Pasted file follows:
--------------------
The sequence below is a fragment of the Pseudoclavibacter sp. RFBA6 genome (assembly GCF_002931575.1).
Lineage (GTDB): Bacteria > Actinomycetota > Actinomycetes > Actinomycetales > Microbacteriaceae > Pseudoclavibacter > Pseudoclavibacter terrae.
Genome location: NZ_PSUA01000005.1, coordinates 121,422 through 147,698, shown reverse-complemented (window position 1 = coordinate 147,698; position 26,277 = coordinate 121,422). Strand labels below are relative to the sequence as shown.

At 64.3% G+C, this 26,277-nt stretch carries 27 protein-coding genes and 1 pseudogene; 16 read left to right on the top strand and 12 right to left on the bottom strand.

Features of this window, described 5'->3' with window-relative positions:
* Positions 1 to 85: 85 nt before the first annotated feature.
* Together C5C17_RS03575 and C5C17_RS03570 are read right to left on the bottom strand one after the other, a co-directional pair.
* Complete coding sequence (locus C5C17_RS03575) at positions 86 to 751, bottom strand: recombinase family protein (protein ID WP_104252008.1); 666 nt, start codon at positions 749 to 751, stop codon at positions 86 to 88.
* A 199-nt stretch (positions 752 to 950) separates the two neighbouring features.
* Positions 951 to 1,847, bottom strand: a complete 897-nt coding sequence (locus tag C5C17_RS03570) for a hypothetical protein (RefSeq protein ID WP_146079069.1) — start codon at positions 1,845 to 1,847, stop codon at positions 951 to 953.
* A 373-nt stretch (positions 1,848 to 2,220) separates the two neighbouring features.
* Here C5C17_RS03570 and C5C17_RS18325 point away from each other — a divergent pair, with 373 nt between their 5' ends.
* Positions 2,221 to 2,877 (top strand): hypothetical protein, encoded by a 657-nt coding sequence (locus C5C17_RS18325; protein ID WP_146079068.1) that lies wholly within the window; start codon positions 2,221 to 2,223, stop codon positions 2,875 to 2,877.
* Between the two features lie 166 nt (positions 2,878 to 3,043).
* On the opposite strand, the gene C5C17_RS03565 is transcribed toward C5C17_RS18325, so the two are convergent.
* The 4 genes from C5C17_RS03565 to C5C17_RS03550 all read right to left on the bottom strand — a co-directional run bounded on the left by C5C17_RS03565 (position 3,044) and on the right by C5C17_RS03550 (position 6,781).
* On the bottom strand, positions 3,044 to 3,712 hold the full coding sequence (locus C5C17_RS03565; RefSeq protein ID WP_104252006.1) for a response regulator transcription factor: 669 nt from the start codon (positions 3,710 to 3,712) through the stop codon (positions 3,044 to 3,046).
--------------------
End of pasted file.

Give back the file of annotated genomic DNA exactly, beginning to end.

The sequence below is a fragment of the Pseudoclavibacter sp. RFBA6 genome (assembly GCF_002931575.1).
Lineage (GTDB): Bacteria > Actinomycetota > Actinomycetes > Actinomycetales > Microbacteriaceae > Pseudoclavibacter > Pseudoclavibacter terrae.
Genome location: NZ_PSUA01000005.1, coordinates 121,422 through 147,698, shown reverse-complemented (window position 1 = coordinate 147,698; position 26,277 = coordinate 121,422). Strand labels below are relative to the sequence as shown.

At 64.3% G+C, this 26,277-nt stretch carries 27 protein-coding genes and 1 pseudogene; 16 read left to right on the top strand and 12 right to left on the bottom strand.

Features of this window, described 5'->3' with window-relative positions:
* Positions 1 to 85: 85 nt before the first annotated feature.
* Together C5C17_RS03575 and C5C17_RS03570 are read right to left on the bottom strand one after the other, a co-directional pair.
* Complete coding sequence (locus C5C17_RS03575) at positions 86 to 751, bottom strand: recombinase family protein (protein ID WP_104252008.1); 666 nt, start codon at positions 749 to 751, stop codon at positions 86 to 88.
* A 199-nt stretch (positions 752 to 950) separates the two neighbouring features.
* Positions 951 to 1,847, bottom strand: a complete 897-nt coding sequence (locus tag C5C17_RS03570) for a hypothetical protein (RefSeq protein ID WP_146079069.1) — start codon at positions 1,845 to 1,847, stop codon at positions 951 to 953.
* A 373-nt stretch (positions 1,848 to 2,220) separates the two neighbouring features.
* Here C5C17_RS03570 and C5C17_RS18325 point away from each other — a divergent pair, with 373 nt between their 5' ends.
* Positions 2,221 to 2,877 (top strand): hypothetical protein, encoded by a 657-nt coding sequence (locus C5C17_RS18325; protein ID WP_146079068.1) that lies wholly within the window; start codon positions 2,221 to 2,223, stop codon positions 2,875 to 2,877.
* Between the two features lie 166 nt (positions 2,878 to 3,043).
* On the opposite strand, the gene C5C17_RS03565 is transcribed toward C5C17_RS18325, so the two are convergent.
* The 4 genes from C5C17_RS03565 to C5C17_RS03550 all read right to left on the bottom strand — a co-directional run bounded on the left by C5C17_RS03565 (position 3,044) and on the right by C5C17_RS03550 (position 6,781).
* On the bottom strand, positions 3,044 to 3,712 hold the full coding sequence (locus C5C17_RS03565; RefSeq protein ID WP_104252006.1) for a response regulator transcription factor: 669 nt from the start codon (positions 3,710 to 3,712) through the stop codon (positions 3,044 to 3,046).